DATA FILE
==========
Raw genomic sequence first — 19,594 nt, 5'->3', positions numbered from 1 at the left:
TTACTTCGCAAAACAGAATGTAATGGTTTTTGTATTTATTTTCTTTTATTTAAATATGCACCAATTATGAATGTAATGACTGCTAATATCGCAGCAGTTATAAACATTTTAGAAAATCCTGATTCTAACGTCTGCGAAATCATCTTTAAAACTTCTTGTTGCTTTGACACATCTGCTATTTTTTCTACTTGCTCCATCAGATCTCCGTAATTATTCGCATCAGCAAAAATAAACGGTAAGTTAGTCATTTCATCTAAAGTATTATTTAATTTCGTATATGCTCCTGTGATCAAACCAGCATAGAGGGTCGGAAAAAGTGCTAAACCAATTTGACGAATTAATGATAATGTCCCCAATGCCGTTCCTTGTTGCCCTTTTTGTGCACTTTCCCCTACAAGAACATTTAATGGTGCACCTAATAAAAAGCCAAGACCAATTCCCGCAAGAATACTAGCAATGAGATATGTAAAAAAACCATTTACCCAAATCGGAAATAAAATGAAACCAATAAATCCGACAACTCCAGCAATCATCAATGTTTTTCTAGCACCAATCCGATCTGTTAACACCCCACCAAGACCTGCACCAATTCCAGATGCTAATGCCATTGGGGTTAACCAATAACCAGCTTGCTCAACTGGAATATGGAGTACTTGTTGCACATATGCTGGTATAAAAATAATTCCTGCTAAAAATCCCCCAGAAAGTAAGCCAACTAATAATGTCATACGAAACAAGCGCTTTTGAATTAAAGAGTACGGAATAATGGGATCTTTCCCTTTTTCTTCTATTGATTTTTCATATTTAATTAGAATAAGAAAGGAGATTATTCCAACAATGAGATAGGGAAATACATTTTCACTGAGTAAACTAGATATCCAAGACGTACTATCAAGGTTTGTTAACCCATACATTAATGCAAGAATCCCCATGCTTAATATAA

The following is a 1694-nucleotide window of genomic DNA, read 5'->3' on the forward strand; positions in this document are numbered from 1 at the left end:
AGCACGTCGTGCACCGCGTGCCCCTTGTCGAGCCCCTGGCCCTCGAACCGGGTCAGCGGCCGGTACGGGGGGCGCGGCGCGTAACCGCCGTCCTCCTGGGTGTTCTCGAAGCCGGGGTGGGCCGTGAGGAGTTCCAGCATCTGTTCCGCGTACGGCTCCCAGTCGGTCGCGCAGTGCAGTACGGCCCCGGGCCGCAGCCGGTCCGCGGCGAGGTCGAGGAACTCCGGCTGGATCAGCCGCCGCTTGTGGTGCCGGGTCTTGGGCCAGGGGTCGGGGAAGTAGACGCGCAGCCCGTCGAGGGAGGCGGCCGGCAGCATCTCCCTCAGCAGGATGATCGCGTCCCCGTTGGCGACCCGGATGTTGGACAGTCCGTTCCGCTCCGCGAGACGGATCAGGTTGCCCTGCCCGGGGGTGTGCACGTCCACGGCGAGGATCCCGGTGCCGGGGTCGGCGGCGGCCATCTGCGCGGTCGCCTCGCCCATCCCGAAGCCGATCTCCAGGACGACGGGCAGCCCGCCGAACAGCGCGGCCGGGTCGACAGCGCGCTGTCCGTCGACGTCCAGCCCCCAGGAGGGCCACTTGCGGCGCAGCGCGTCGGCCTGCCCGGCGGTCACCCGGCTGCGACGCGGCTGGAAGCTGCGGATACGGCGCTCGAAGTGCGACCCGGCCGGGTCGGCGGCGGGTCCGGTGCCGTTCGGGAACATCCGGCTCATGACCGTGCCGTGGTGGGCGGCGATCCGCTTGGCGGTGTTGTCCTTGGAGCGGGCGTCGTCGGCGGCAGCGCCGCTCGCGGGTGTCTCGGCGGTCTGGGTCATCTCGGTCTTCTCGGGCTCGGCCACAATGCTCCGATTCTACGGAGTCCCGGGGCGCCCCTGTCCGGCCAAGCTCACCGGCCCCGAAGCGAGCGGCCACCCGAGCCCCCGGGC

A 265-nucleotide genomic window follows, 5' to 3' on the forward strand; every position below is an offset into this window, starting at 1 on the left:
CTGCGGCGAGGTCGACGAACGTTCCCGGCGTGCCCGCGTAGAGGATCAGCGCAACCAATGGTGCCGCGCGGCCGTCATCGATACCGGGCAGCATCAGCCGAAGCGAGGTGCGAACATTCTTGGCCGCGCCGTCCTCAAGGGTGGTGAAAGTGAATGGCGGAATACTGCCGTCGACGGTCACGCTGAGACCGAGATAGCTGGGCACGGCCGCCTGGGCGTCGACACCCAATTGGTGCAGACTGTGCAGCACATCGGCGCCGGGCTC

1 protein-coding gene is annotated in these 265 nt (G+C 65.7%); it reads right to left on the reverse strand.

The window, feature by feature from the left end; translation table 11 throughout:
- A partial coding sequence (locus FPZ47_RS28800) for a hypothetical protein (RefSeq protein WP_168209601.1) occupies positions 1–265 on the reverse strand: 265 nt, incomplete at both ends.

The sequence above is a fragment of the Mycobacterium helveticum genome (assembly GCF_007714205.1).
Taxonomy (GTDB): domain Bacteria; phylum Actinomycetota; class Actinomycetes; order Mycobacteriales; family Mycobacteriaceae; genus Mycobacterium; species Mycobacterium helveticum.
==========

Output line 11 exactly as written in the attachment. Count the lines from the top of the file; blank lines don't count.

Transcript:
Taxonomy (GTDB): domain Bacteria; phylum Actinomycetota; class Actinomycetes; order Mycobacteriales; family Mycobacteriaceae; genus Mycobacterium; species Mycobacterium helveticum.